Good Morning! Time to Rise and Grind! It’s important to start out your morning with a set of rituals to lead a successful day. There is nothing better than consistent, good habits.

Here’s what I like to do to start my morning:

1. Get OUT of bed when your alarm sounds

Train your brain to do this. By getting out of bed, you optimize the start of your day by overcoming the hardest part of your morning.

If you’re still struggling, try the Mel Robbins 5 second rule. Start a countdown from 5 and like a rocket launcher, jump out of bed on “One!”. No excuses, get up!

2. Make your bed 🛏️

This ritual sets the mood for an organized, structured day and helps build a sense of accomplishment. You will be less tempted to crawl back into a freshly made bed, and it’s always nice to come home to a orderly bedroom.

3. Make coffee.

The smell of coffee is just a trigger for morning productivity. Put a little pizzazz in your step with a little wake up juice.

Not everyone drinks coffee. Maybe you prefer tea. Either way, this ritual triggers a good start to your morning.

4. Hydrate 🥤 

Your body is made of on average ~ 65% water. The amount of water you drink a day is dependent on your size, weight, age, activity level, and where you live, so be aware of that.

Water not only helps regulate how much you eat, but helps you digest properly and it helps your metabolism.

5. Take daily vitamins 💊

Everyone is different. I don’t take a multi-vitamin because I don’t need to. After going to the doctor, I found that I was deficient in B-12 and D3. So through a healthy diet, I meet my nutritional needs, but take supplements for B-12 and D3.

These help support my immune system and brain cells. Leading a healthy lifestyle sets you up for proper nutrition, but most vitamins are water soluble, so taking a daily vitamin can be beneficial for most people. Consult with your doctor for the best options for your health.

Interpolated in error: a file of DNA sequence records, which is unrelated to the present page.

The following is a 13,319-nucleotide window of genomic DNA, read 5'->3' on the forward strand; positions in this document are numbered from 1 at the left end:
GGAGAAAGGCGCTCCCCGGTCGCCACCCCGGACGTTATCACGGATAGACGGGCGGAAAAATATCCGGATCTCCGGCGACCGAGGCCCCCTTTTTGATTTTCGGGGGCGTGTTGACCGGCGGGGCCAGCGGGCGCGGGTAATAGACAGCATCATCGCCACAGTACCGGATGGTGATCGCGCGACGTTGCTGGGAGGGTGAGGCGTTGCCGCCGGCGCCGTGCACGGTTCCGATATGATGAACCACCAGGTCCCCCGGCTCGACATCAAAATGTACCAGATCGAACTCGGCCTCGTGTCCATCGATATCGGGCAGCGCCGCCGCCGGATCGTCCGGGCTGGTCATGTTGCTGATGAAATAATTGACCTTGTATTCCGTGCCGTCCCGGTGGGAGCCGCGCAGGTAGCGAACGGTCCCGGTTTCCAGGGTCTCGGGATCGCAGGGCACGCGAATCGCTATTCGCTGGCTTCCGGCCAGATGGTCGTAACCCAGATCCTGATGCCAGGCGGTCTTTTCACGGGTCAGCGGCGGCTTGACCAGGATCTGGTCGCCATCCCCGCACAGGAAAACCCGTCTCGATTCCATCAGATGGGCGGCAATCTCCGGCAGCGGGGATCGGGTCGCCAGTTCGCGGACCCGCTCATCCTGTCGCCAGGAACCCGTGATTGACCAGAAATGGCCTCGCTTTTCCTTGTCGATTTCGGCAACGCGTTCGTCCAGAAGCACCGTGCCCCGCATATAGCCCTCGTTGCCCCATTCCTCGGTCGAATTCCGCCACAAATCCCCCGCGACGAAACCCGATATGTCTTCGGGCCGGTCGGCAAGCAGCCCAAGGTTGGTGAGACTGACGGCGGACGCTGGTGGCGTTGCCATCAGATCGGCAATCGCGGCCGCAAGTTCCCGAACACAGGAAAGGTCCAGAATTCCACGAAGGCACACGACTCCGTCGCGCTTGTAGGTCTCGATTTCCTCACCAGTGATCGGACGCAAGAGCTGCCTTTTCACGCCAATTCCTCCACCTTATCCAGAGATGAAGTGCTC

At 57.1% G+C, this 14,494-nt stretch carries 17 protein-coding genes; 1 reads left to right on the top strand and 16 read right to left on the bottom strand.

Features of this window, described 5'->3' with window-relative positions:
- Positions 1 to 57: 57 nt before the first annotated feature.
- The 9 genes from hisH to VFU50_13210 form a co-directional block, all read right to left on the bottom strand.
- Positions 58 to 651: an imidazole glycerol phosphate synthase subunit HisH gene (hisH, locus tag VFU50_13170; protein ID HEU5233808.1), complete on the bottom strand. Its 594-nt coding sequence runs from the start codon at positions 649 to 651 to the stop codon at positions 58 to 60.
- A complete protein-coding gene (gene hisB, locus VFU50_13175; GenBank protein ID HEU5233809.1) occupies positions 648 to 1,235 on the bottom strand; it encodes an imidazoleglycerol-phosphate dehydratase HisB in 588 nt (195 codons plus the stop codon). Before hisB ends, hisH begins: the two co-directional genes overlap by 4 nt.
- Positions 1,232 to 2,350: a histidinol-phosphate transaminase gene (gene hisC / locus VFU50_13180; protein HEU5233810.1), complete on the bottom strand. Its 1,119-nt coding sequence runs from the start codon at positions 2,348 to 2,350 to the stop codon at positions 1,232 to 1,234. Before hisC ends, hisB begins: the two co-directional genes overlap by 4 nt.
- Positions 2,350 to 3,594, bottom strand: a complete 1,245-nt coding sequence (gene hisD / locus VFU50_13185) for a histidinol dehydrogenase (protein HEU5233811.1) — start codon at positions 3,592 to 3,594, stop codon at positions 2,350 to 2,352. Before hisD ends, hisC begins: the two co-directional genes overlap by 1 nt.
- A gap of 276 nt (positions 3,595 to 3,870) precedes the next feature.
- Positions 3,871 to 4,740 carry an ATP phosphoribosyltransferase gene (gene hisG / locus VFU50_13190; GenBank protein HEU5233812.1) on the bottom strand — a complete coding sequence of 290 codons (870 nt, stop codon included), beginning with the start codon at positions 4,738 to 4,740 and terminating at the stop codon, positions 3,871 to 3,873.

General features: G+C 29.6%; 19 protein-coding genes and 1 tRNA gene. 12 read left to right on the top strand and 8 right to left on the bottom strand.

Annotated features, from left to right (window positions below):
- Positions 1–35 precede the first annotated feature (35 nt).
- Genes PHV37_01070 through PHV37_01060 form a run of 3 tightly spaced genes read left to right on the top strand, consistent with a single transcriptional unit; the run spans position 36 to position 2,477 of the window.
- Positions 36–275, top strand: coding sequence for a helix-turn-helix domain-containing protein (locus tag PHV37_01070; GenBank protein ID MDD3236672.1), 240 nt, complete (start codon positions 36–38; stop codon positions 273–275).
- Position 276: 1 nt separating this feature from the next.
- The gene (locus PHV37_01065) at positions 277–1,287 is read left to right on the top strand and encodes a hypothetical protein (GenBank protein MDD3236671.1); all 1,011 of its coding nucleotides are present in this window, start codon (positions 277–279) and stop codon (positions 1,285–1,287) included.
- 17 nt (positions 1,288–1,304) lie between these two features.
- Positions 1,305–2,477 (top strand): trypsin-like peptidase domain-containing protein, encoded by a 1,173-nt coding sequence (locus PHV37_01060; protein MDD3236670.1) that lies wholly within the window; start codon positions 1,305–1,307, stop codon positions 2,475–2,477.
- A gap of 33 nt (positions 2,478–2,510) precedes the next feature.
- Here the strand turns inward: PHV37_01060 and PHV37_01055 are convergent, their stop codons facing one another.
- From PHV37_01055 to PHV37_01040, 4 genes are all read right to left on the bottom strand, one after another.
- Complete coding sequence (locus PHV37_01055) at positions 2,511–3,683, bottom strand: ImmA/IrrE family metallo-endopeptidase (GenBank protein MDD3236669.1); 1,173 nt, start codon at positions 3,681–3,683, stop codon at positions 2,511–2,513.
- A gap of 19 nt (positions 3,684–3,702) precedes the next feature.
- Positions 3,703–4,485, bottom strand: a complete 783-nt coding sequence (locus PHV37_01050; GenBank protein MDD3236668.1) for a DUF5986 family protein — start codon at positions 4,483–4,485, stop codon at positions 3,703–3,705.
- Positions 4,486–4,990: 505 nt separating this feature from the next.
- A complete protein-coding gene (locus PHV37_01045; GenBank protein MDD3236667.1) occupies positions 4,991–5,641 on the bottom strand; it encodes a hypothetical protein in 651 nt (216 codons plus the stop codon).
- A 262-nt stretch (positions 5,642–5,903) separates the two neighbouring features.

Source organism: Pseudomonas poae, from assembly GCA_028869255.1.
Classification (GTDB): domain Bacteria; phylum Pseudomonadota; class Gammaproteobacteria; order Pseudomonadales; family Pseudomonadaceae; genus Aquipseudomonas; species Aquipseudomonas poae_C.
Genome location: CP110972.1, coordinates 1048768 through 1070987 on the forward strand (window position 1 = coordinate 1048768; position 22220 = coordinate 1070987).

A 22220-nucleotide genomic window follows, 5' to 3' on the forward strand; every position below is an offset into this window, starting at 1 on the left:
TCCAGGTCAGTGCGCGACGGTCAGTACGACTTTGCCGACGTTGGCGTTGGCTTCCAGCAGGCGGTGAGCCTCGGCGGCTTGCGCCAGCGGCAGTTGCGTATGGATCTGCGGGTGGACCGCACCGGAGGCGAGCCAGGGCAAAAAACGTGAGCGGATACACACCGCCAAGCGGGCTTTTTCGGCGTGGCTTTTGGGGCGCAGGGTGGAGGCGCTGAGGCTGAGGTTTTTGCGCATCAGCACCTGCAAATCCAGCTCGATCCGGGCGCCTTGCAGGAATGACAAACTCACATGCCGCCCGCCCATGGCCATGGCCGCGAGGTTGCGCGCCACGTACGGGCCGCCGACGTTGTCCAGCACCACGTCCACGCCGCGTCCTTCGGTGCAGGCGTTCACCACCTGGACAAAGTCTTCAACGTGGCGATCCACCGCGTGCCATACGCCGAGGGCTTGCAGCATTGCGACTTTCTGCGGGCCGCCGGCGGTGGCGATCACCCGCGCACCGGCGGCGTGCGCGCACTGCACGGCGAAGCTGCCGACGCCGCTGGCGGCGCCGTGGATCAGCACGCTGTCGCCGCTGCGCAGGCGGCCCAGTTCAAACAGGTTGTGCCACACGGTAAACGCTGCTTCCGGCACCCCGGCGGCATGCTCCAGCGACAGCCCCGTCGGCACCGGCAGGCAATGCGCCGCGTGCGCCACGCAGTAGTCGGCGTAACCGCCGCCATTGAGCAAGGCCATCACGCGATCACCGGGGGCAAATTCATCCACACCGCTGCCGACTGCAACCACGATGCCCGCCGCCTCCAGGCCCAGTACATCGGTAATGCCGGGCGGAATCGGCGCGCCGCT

6. Exercise🏋️‍♀️

The morning is one of the best times to exercise! Exercise increases BDNF and helps promote alertness and focus. If you’re new to learning about BDNF, it stands for Brain-derived neurotrophic factor. 

It is a protein in the brain that acts on certain neurons to help support existing neurons and growth of new neurons and synapses. BDNF is important for long-term memory and learning.

Certain physical exercise has been shown to increase BDNF synthesis. Thus exercise can induce neurogenesis and improve cognitive function.

Exercise improves learning on three levels:

1. It optimizes your mindset to improve alertness, attention, and motivation.

2. It prepares and encourages nerve cells to bind to one another.

3. It spurs the development of new nerve cells from the stem cells in the hippocampus.

Tackle your biggest tasks after exercise, because this is when the brain is optimized for activity and learning.

I hope these tips on building morning rituals help you produce a productive day. Healthy habits are what help leverage your day to reach your full potential.

What are some rituals you do in they morning to help you start your day?

Mental Olympian Newsletter

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